Saturday, December 10, 2011


Not that I need presents, but many people want to give them to me, both because of my Future Emperorship (excellent idea, sucking up), and my overall kickassian ways.

I have an Amazon Wishlist - which you can use for ideas.


if you pick something off the wishlist - it will actually send it to me, and I have it set up so that it won't tell me, either, it will be a surprise.


You can always bake me cookies and send them (and other presents) to the address listed on the Amazon Wish List. I ain't scrrd of you - but if you stalk me, best be aware, I have a Legion, and they're armed.



For those who are on hard times, I have a separate Wishlist made of items all under $15. Feel free to use that one, too.

I update these wishlists every time I run into something new, so feel free to check back and send presents often!

And if you're just not into the Christmas thing, remember - my birthday is December 31st. I KNOW you want to get me something for that, right?

As for the picture above, you may wonder what it is I wanted there. Did you see the awesome table???

Wednesday, November 16, 2011

Daffy Duck, Troubadour

It hasn't been the best Fall TV season; in fact, it's been one of the worst in recent memory. But one of the bright spots is The Looney Turnes Show, a crazy attempt to take the Looney Tunes characters and put them in a Sitcom.

I'll let you think about that for a minute.

[eating carrot in nonchalant way while waiting, not unlike a certain cool-as-hell Bunny....]

Sounds crazy, right?

Somehow it works - and if you had any love for Buggs and crew I recommend it whole-heartily. (new episodes are on Cartoon Network Tuesdays at 8, but they rerun the episodes all the time, so just check for it).

One of the biggest revelations has been Daffy Duck. I never realized with a sociopath he is. All the Looney Tunes characters have mental health issues (I'm working on a list of them for a column), but Daffy takes the cake. his pathological narcissism is so all-encompassing it's almost inspiring.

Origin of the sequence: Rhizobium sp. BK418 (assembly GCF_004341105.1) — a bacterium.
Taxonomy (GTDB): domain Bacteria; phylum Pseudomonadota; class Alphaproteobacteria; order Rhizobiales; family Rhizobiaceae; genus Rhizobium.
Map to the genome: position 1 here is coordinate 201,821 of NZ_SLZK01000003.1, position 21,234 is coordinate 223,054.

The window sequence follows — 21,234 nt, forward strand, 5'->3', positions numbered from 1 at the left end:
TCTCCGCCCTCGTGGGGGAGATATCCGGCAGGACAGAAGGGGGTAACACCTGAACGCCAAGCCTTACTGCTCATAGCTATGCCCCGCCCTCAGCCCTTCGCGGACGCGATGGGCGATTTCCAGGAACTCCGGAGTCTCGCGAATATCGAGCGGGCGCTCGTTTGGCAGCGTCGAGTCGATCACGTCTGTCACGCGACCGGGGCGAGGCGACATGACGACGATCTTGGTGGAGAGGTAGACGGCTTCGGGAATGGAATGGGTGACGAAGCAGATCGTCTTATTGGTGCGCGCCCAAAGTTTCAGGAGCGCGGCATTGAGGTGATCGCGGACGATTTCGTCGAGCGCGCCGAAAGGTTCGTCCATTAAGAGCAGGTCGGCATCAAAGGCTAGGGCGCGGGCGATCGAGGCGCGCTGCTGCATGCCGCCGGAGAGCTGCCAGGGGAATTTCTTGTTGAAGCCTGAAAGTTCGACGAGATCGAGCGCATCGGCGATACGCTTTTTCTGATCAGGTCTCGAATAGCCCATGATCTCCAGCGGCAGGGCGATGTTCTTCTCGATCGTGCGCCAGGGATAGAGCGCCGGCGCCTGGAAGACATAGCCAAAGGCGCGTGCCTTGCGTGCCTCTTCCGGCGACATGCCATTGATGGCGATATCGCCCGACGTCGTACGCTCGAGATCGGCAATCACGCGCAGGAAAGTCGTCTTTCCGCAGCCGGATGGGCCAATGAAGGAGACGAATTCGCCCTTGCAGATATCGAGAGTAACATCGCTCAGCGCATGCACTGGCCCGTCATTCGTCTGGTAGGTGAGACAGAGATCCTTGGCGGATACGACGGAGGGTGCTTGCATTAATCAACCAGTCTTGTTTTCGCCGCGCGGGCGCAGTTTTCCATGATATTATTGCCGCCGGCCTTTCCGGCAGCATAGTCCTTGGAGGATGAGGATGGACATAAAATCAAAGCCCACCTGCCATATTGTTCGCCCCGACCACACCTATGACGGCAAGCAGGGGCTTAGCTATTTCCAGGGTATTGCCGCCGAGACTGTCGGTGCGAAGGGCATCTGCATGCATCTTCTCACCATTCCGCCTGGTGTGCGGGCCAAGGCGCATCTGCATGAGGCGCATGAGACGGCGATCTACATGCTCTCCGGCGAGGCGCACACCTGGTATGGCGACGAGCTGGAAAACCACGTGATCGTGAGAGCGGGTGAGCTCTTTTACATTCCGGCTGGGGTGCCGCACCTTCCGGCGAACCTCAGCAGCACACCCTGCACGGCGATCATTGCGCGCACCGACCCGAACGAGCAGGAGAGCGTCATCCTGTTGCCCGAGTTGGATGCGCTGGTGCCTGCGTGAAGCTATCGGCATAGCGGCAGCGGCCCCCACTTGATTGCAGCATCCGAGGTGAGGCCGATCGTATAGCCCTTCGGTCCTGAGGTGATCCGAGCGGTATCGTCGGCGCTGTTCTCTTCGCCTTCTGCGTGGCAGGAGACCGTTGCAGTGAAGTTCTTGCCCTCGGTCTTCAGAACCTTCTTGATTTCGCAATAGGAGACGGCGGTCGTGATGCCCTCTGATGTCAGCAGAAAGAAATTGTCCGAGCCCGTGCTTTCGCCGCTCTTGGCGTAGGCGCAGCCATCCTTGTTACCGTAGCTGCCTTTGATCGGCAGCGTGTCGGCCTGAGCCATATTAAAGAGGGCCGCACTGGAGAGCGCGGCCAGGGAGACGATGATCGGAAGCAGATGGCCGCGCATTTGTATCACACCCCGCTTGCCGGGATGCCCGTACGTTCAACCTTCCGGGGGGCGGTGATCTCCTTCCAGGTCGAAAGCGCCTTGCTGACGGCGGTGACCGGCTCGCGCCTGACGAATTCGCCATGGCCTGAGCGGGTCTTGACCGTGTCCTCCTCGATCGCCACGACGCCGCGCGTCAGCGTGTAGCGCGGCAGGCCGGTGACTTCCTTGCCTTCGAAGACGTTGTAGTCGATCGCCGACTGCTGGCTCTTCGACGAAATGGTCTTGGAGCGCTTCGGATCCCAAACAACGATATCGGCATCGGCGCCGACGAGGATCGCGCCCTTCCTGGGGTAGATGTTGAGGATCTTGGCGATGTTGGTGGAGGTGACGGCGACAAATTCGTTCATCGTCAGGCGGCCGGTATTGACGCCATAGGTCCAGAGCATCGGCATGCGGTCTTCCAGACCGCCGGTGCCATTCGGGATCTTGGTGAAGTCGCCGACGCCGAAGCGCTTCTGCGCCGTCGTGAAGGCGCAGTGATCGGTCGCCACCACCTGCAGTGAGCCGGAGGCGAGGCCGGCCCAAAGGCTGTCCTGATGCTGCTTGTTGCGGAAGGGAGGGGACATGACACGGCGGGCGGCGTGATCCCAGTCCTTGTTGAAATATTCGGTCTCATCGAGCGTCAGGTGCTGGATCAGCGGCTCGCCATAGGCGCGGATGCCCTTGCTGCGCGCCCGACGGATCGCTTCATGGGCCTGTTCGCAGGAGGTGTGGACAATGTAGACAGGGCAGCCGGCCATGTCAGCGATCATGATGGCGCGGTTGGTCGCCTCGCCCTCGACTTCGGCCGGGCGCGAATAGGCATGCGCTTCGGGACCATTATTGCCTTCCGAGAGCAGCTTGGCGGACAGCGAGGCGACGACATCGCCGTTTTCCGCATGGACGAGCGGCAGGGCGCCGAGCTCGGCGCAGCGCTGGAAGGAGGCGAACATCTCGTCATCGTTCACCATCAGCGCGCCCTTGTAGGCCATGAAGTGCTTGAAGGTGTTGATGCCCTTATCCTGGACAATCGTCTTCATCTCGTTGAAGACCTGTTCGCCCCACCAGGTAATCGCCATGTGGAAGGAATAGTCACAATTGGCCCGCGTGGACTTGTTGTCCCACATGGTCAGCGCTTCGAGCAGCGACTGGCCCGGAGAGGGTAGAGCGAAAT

Which makes what happened on tonight's episode all the more fascinating.

One of the really cool things the Looney Tunes Show does is 1 minute music videos as they are going to commercial. The songs are sung by various Looney Tunes characters but are not necessarily related to the plot of that week's episode.

So, last night the video section had Porky Pig asking how you know you're in love.  Daffy Duck  supplies the answer, singing a ballad while playing the piano.

I can't tell you how strange this is.  After all the episodes of Daffy totally focused inward - to hear him tenderly explain Love was....well, it was something.

The song starts off slowly and then gets brisker as the lyrics get ever more...bizarre.  I would much rather show you the video, but I have been unable to find it anywhere. (Even finding the lyrics was impossible. I had to write them down myself while listening to the song - which took endless rewinding and pausing - and then like 9 kinds of idiot I didn't save the notepad document and my computer crashed shortly thereafter. It took me forever to track them down again, as by then I had deleted the episode.)

Anyway, I don't have the video, so you'll have to bear with me.  The Song is funny enough that you should get the jist of it.

The crazy part - as bugnutz insane as this song is - Daffy essentially gets it right.  This IS what being in love is like. [Some of my spelling is off because I have tried to re-create how Daffy draws out the words.

"That's How You Know You're In Love"
(Written and performed by Daffy Duck and uknown background singer(s))

[slowly, Daffy at the piano, half singing, half talking, the way lounge singers sometimes do - and Porky standing right next to him]

How do you know when you're in love?
Well, you came to the right frie-end. 
Love is like an ice cream sundae - 
That you think is never gonna eh--ennd. 
Love make you feel all ting---gell-ly, light-headed and pretty, 
Just like a.....700-foot robot that's invading a city....

[aside - spoken]
Porky: uh, uh...Robot?
Daffy: Exactly